A common scenario that arises when using a collection of any sort, is to get perform a single type of operation with all the elements and collect the result.

For example, a `sum(array)`

function might wish to add all the elements
passed as the array and return the result.

A generalized abstraction of same functionality is provided in Ruby in the name
of `reduce`

(`inject`

is an alias). That is, these methods iterate over a
collection and accumulate the value of an operation on elements in a base value
using an operator and return that base value in the end.

Let's take an example for better understanding.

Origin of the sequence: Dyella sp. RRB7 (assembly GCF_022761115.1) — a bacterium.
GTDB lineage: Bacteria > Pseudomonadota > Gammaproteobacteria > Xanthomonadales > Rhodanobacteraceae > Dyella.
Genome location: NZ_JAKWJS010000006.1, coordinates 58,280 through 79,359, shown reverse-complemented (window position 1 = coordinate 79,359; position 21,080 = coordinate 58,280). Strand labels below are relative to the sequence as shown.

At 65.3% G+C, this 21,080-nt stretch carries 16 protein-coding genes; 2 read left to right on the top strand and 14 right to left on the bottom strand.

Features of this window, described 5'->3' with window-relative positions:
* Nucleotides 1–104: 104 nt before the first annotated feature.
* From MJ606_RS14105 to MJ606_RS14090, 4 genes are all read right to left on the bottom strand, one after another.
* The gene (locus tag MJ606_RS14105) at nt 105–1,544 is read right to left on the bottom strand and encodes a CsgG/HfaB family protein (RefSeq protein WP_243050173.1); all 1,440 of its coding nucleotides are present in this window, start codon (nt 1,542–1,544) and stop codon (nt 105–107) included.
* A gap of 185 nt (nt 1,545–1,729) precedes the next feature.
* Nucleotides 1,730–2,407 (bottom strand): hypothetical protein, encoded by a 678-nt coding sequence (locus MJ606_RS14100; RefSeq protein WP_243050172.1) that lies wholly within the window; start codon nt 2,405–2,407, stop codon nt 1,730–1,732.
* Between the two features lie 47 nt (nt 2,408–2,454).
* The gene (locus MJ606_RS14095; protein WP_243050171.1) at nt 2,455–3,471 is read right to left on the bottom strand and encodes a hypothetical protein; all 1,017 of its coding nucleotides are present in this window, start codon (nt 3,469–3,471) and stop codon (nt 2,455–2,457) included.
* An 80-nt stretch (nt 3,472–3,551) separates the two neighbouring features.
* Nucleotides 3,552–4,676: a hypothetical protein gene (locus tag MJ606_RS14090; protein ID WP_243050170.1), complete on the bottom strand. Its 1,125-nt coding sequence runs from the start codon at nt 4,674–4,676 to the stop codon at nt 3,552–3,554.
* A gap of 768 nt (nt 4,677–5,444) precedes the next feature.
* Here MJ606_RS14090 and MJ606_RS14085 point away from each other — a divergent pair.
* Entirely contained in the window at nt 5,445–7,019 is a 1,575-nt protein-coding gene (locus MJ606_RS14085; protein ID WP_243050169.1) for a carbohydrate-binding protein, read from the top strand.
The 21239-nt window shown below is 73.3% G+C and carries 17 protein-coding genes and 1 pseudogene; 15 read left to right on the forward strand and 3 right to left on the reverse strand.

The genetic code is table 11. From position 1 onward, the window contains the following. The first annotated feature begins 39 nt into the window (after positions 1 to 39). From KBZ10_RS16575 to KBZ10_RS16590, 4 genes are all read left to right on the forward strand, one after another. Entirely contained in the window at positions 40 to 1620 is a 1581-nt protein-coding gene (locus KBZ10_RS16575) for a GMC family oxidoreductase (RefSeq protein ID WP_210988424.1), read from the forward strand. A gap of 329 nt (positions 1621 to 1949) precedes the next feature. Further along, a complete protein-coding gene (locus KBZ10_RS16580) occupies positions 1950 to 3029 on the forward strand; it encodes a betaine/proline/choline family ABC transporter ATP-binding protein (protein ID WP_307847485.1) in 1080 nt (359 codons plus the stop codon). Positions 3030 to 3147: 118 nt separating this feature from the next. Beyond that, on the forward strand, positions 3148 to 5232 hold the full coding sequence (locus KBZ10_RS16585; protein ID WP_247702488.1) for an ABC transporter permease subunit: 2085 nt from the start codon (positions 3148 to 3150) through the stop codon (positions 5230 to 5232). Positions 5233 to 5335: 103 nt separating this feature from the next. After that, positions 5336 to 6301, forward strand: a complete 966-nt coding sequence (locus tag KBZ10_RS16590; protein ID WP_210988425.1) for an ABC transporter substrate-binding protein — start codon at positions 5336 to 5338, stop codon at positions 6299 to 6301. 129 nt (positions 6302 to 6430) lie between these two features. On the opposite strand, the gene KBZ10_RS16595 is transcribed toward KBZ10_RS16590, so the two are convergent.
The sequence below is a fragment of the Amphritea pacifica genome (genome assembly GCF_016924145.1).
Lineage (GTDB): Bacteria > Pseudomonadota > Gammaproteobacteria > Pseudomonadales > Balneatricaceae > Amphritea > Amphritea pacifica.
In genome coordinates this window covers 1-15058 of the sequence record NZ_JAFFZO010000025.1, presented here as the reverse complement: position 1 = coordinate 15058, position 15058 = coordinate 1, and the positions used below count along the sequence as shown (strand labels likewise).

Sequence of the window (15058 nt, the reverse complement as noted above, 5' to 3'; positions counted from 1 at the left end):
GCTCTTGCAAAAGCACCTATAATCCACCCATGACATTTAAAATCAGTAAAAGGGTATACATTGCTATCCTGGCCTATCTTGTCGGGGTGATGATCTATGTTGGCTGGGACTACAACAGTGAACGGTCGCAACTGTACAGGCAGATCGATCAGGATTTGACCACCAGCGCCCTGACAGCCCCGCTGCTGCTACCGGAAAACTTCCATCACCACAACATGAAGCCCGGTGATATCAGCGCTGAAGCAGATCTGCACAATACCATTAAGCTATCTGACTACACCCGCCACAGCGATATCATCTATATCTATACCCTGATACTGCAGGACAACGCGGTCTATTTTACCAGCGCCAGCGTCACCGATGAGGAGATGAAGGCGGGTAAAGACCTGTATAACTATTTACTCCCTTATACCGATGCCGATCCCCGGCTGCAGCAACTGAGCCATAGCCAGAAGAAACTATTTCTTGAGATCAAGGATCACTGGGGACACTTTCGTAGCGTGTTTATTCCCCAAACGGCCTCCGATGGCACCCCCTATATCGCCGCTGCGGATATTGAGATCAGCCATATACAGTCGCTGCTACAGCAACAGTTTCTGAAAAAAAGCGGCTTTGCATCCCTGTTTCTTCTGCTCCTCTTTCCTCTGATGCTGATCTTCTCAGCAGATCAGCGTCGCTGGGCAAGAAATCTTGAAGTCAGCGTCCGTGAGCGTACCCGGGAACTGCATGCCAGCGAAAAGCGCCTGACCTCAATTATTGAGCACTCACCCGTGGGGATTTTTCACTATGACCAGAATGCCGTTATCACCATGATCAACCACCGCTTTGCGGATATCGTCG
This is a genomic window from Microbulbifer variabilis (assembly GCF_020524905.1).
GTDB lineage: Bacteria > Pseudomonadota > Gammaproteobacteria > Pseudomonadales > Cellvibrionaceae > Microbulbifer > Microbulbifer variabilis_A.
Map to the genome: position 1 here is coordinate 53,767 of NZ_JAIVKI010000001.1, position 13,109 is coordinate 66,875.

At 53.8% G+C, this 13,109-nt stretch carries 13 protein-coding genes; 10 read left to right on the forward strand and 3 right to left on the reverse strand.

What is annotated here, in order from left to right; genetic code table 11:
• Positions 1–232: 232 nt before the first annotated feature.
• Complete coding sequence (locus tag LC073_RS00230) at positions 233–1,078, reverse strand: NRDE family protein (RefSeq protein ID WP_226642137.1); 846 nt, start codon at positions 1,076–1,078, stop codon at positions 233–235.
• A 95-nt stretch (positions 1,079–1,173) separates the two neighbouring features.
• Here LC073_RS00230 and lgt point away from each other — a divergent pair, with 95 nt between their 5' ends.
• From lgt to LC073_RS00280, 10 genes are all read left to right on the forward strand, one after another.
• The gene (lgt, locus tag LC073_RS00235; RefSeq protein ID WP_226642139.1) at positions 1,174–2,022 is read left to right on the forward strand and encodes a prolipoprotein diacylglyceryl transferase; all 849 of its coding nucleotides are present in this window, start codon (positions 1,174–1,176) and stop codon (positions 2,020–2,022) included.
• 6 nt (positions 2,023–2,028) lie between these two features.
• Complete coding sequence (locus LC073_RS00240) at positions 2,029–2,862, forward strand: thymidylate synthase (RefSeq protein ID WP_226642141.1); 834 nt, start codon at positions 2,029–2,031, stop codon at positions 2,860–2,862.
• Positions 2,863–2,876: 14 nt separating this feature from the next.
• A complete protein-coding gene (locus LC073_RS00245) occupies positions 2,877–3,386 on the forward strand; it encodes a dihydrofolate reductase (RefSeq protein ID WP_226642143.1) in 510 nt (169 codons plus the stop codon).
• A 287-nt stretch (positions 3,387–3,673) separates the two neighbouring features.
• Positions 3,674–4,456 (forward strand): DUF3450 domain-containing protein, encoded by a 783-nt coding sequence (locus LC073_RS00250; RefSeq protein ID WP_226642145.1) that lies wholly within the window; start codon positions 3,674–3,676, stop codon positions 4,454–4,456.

```
>>> (5..10).inject(1) {|product, n| product * n }
=> 151200
```

In above example, we have the following elements: a base value **1**, an
enumerable **(5..10)**, and a block with expressions instructing how to add the
calculated value to base value (i.e., multiply the array element to *product*,
where product is initialized with base value)

So the execution follows something like this:

```
# loop 1
n = 1
product = 1
return value = 1*1
# loop 2
n = 2
product = 1
return value = 1*2
n = 3
product = 2
return value = 2*3
..
```

As you can notice, the base value is continually updated as the expression loops through the element of container, thus returning the final value of base value as result.

Other examples,

```
>>> (5..10).reduce(1, :*) # :* is shorthand for multiplication
=> 151200
```

Consider an arithmetico-geometric sequence where the term of the sequence
is denoted by . In this challenge, your task
is to complete the `sum`

method which takes an integer `n`

and returns the **sum
to the n terms of the series**.